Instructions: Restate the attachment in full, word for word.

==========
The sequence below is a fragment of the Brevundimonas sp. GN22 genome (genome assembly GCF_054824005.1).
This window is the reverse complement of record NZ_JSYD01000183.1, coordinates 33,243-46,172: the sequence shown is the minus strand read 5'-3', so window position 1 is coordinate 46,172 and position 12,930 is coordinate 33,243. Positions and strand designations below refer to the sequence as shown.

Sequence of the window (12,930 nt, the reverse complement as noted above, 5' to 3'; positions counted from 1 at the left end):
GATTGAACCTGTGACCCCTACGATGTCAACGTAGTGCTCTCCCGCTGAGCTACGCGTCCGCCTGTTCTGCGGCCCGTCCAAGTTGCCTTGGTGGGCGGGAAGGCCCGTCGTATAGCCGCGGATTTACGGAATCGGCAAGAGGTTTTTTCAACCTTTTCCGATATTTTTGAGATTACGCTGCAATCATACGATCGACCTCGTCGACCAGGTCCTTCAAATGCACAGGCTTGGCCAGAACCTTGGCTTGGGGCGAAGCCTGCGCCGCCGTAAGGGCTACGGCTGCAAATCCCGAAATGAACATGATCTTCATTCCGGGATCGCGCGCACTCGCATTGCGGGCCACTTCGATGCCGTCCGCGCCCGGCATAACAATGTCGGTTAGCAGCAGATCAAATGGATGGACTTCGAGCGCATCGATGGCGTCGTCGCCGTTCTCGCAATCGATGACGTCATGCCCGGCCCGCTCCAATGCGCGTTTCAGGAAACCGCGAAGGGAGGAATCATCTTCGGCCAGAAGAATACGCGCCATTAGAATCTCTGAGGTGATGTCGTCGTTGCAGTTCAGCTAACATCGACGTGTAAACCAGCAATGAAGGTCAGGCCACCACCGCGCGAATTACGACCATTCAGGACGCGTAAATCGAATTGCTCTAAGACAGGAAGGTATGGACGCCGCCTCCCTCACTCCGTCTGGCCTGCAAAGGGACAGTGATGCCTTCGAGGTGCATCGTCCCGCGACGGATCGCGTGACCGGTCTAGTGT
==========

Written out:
The sequence below is a fragment of the Brevundimonas sp. GN22 genome (genome assembly GCF_054824005.1).
This window is the reverse complement of record NZ_JSYD01000183.1, coordinates 33,243-46,172: the sequence shown is the minus strand read 5'-3', so window position 1 is coordinate 46,172 and position 12,930 is coordinate 33,243. Positions and strand designations below refer to the sequence as shown.

Sequence of the window (12,930 nt, the reverse complement as noted above, 5' to 3'; positions counted from 1 at the left end):
GATTGAACCTGTGACCCCTACGATGTCAACGTAGTGCTCTCCCGCTGAGCTACGCGTCCGCCTGTTCTGCGGCCCGTCCAAGTTGCCTTGGTGGGCGGGAAGGCCCGTCGTATAGCCGCGGATTTACGGAATCGGCAAGAGGTTTTTTCAACCTTTTCCGATATTTTTGAGATTACGCTGCAATCATACGATCGACCTCGTCGACCAGGTCCTTCAAATGCACAGGCTTGGCCAGAACCTTGGCTTGGGGCGAAGCCTGCGCCGCCGTAAGGGCTACGGCTGCAAATCCCGAAATGAACATGATCTTCATTCCGGGATCGCGCGCACTCGCATTGCGGGCCACTTCGATGCCGTCCGCGCCCGGCATAACAATGTCGGTTAGCAGCAGATCAAATGGATGGACTTCGAGCGCATCGATGGCGTCGTCGCCGTTCTCGCAATCGATGACGTCATGCCCGGCCCGCTCCAATGCGCGTTTCAGGAAACCGCGAAGGGAGGAATCATCTTCGGCCAGAAGAATACGCGCCATTAGAATCTCTGAGGTGATGTCGTCGTTGCAGTTCAGCTAACATCGACGTGTAAACCAGCAATGAAGGTCAGGCCACCACCGCGCGAATTACGACCATTCAGGACGCGTAAATCGAATTGCTCTAAGACAGGAAGGTATGGACGCCGCCTCCCTCACTCCGTCTGGCCTGCAAAGGGACAGTGATGCCTTCGAGGTGCATCGTCCCGCGACGGATCGCGTGACCGGTCTAGTGT